Jim Ratcliffe
Jim Ratcliffe, at the company's new London Headquarters. Ineos

Jim Ratcliffe, the founder of energy and petrochemicals giant Ineos, who was raised in council house the north of England, is the UK's wealthiest person, according to the Sunday Times 2018 rich list.

The 65-year-old tycoon overtakes the Indian-born Hinduja brothers, Sri and Gopi, worth £20.64bn, to take the top slot on the list with fortune of £21 bn and change, thanks to a £15bn revaluation of his assets.

The grammar school educated the son of a joiner, Ratcliffe, through a combination of acquisitions and expansion initiatives, has transformed Ineos from being a major player in the petrochemicals landscape to an integrated oil and gas company that's among the UK's top ten hydrocarbon producers, and the biggest yet in private hands.

It also is leading the hunt to frack shale gas in the UK and currently holds dozens of exploration licences that grant it access to 1 million acres of land.

In 2016, the company unveiled an audacious move to bring US shale gas to power its European petrochemical plants thereby reducing costs and improving operating efficiencies, and is currently busy shipping shale gas to China.

Straying well beyond the energy and petrochemicals landscape, to an eclectic mix of assets in recent times have seen Ratcliffe buy Swiss football club Lausanne-Sport and motorcycle wear brand Belstaff.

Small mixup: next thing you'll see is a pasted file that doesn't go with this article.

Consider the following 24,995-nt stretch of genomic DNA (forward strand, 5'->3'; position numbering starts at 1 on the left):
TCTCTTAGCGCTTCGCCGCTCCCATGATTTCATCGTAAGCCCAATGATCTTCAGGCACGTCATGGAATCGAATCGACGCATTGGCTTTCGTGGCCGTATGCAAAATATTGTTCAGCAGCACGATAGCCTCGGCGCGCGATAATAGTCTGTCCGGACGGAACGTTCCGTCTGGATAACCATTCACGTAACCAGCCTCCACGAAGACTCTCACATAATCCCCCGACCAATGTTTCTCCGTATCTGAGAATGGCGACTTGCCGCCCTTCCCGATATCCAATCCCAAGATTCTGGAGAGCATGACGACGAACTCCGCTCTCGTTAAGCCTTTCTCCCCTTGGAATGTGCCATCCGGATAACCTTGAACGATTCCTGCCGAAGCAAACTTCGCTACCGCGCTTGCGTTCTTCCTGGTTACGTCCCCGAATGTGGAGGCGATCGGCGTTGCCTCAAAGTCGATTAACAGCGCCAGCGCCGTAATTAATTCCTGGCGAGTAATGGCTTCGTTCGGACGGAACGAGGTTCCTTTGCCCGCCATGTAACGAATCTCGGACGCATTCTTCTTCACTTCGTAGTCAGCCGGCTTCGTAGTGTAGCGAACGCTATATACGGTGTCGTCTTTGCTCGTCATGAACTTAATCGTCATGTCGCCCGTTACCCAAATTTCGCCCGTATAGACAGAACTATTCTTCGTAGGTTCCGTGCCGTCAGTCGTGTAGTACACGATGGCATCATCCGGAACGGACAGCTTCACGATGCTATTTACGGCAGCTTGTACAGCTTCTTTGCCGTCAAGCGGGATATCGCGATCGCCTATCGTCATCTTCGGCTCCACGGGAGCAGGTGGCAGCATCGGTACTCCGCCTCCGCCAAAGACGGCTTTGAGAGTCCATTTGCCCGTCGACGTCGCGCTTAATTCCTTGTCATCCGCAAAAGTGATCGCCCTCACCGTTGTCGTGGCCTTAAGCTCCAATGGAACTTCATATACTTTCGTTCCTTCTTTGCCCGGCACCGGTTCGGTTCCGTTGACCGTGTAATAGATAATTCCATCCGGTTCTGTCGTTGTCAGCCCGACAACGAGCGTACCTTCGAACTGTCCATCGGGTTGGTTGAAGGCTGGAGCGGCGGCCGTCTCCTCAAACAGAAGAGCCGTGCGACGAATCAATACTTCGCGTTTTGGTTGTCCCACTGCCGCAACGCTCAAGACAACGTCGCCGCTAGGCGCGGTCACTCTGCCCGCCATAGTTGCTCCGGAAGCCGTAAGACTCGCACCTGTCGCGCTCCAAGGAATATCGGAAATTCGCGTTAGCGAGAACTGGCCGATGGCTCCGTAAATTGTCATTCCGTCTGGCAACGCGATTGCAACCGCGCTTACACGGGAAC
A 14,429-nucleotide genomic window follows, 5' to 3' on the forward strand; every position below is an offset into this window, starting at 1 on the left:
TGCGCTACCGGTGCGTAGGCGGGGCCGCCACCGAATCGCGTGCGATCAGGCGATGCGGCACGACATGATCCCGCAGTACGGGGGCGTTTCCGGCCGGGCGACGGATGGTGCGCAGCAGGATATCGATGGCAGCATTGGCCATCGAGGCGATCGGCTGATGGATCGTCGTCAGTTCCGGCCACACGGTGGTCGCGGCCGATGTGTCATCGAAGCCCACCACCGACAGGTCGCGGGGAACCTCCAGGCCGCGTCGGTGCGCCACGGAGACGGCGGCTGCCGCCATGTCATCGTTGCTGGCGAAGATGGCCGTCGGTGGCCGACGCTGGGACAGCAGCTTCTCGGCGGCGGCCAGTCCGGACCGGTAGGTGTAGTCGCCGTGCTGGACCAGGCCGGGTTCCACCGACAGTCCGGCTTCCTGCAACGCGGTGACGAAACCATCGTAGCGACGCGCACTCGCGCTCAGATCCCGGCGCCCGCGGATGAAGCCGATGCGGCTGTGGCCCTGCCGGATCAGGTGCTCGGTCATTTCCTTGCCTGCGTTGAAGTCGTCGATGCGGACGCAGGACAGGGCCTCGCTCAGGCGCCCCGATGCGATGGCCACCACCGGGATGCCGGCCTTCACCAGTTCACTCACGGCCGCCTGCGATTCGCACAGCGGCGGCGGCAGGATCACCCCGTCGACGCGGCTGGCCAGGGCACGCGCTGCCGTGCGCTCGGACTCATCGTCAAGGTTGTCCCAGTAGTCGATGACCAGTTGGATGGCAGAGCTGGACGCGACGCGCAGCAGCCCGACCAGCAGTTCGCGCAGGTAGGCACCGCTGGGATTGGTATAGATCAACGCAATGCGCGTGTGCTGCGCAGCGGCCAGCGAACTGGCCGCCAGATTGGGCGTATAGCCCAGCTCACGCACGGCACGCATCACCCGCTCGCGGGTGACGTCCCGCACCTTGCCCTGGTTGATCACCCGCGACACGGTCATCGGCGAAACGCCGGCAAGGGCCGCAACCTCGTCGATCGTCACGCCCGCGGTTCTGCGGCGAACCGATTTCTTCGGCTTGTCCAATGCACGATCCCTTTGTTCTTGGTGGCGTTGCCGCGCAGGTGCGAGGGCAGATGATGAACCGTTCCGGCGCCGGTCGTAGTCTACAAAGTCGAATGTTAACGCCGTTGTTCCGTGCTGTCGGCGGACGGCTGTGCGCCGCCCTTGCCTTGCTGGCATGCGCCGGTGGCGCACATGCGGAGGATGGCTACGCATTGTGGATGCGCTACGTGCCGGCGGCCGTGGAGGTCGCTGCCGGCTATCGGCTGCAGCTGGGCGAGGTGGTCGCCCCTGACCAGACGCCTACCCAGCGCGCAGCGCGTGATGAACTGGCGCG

In February 2017, Ratcliffe announced that Ineos would invest "many hundreds of millions" to produce an "uncompromising" off-roader 4X4 sport utility vehicle, following Jaguar Land Rover's decision to cease production of its iconic Land Rover Defender; a vehicle the tycoon loves to drive. He is also a keen marathon runner and a Manchester United fan,

In 2015, Ratcliffe said the UK could thrive outside the European Union, the BBC reported. "The Brits are perfectly capable of managing the Brits and don't need Brussels telling them how to manage things," he said.

"I just don't believe in the concept of a United States of Europe. It's not viable."

in 2016, Ratcliffe moved his company headquarters back to the UK from Switzerland, putting his faith in a post-Brexit economy.

Speaking to IBTimes UK at the time, Ratcliffe said: "My confidence in the UK has not diminished following the 23 June vote in favour of Brexit. Quite the contrary, I feel the climate for growth and business is very favourable. Ineos will continue to grow both in the UK and worldwide. Britain is a good location to ensure both of these goals."